Sheldon looked. Ancient and withered, blackened by many years of the smoke of the devil-devil house, nevertheless the shrunken, mummy-like face was unmistakably Chinese. How it had come there was the mystery. It was a woman's head, and he had never heard of a Chinese woman in the history of the Solomons. From the ears hung two-inch-long ear-rings, and at Sheldon's direction the Binu man rubbed away the accretions of smoke and dirt, and from under his fingers appeared the polished green of jade, the sheen of pearl, and the warm red of Oriental gold. The other head, equally ancient, was a white man's, as the heavy blond moustache, twisted and askew on the shrivelled upper lip, gave sufficient advertisement; and Sheldon wondered what forgotten beche-de-mer fisherman or sandalwood trader had gone to furnish that ghastly trophy.
Telling Binu Charley to remove the ear-rings, and directing the Poonga-Poonga men to carry out the old fire-tender, Sheldon cleared the devil-devil house and set fire to it. Soon every house was blazing merrily, while the ancient fire-tender sat upright in the sunshine blinking at the destruction of his village. From the heights above, where were evidently other villages, came the booming of drums and a wild blowing of war-conchs; but Sheldon had dared all he cared to with his small following. Besides, his mission was accomplished. Every member of Tudor's expedition was accounted for; and it was a long, dark way out of the head-hunters' country. Releasing their two prisoners, who leaped away like startled deer, they plunged down the steep path into the steaming jungle.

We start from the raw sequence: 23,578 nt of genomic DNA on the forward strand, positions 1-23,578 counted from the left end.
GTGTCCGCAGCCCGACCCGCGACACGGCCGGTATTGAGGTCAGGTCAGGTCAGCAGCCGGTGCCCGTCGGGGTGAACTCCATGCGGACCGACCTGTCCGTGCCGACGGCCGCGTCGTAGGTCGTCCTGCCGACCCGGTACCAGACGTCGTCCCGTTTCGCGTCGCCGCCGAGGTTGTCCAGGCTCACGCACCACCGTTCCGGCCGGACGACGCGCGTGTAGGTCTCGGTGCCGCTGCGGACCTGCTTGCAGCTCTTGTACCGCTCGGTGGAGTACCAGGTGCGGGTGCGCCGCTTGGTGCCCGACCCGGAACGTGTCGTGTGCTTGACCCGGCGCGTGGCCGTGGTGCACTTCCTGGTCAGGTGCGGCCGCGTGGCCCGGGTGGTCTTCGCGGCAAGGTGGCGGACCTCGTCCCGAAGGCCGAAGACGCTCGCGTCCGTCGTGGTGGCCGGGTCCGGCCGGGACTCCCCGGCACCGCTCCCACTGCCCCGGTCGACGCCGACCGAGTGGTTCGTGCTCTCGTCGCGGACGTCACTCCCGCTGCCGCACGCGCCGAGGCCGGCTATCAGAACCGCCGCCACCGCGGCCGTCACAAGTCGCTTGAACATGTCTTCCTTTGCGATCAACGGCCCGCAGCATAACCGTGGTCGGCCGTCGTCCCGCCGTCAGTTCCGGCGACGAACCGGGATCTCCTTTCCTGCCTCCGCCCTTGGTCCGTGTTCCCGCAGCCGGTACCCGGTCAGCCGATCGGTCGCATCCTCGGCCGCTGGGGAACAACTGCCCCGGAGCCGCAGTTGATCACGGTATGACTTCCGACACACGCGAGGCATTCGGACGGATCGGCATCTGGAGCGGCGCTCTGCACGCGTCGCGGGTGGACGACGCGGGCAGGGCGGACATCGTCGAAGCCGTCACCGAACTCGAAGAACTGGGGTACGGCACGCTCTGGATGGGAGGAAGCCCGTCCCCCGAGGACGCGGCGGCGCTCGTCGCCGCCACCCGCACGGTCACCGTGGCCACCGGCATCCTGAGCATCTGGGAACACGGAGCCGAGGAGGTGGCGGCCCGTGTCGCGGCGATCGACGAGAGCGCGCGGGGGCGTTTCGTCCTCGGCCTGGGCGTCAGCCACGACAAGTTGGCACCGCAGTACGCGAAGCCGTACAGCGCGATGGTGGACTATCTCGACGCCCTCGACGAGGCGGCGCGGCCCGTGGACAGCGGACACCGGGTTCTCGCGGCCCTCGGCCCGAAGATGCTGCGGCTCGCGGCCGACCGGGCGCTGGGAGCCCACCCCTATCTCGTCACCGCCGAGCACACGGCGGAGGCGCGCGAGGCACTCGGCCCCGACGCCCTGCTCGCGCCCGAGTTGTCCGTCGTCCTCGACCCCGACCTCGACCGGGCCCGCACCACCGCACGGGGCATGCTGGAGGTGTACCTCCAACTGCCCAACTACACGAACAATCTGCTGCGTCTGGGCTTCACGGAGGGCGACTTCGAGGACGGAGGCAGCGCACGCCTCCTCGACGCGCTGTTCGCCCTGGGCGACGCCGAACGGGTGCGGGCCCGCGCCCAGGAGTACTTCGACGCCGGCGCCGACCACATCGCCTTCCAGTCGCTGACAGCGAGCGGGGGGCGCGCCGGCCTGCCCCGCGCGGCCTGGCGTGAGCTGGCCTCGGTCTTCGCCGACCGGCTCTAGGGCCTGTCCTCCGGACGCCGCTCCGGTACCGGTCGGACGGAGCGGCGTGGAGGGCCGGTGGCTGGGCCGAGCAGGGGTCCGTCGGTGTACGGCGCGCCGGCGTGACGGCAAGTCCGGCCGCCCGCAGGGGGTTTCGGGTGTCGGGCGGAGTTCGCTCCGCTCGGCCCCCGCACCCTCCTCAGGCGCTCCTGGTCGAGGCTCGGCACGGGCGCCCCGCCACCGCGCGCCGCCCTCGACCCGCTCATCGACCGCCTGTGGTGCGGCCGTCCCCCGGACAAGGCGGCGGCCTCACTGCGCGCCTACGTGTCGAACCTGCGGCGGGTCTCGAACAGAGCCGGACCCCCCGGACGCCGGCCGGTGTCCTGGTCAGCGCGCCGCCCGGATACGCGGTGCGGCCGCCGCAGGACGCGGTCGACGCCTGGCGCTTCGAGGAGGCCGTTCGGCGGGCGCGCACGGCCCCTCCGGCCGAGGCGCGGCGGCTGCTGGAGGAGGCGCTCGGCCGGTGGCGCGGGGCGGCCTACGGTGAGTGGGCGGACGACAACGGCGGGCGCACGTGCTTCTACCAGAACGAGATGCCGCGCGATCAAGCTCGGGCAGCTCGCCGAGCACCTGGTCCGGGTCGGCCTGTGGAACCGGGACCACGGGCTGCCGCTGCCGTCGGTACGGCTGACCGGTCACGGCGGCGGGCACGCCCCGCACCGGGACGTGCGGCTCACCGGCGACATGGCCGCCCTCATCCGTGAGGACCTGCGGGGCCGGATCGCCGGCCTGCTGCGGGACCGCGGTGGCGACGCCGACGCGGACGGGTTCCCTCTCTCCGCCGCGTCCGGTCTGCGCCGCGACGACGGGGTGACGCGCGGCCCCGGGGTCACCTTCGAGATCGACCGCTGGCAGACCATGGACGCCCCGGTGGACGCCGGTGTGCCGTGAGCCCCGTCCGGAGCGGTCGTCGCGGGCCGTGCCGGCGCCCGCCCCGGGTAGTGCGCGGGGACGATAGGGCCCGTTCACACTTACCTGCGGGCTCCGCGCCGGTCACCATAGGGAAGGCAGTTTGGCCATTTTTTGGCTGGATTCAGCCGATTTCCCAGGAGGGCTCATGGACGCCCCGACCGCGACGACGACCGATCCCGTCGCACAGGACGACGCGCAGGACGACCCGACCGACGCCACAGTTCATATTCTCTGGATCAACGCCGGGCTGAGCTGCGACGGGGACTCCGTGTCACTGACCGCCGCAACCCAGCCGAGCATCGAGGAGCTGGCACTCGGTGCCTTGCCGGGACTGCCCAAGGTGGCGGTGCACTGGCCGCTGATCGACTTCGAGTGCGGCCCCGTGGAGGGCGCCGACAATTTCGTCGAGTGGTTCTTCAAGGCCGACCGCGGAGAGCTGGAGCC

Joan, still shocked by what she had seen, walked on in front of Sheldon, subdued and silent. At the end of half an hour she turned to him with a wan smile and said, -
"I don't think I care to visit the head-hunters any more. It's adventure, I know; but there is such a thing as having too much of a good thing. Riding around the plantation will henceforth be good enough for me, or perhaps salving another Martha; but the bushmen of Guadalcanar need never worry for fear that I shall visit them again. I shall have nightmares for months to come, I know I shall. Ugh!--the horrid beasts!"
That night found them back in camp with Tudor, who, while improved, would still have to be carried down on a stretcher. The swelling of the Poonga-Poonga man's shoulder was going down slowly, but Arahu still limped on his thorn-poisoned foot.
Two days later they rejoined the boats at Carli; and at high noon of the third day, travelling with the current and shooting the rapids, the expedition arrived at Berande. Joan, with a sigh, unbuckled her revolver-belt and hung it on the nail in the living- room, while Sheldon, who had been lurking about for the sheer joy of seeing her perform that particular home-coming act, sighed, too, with satisfaction. But the home-coming was not all joy to him, for Joan set about nursing Tudor, and spent much time on the veranda where he lay in the hammock under the mosquito-netting.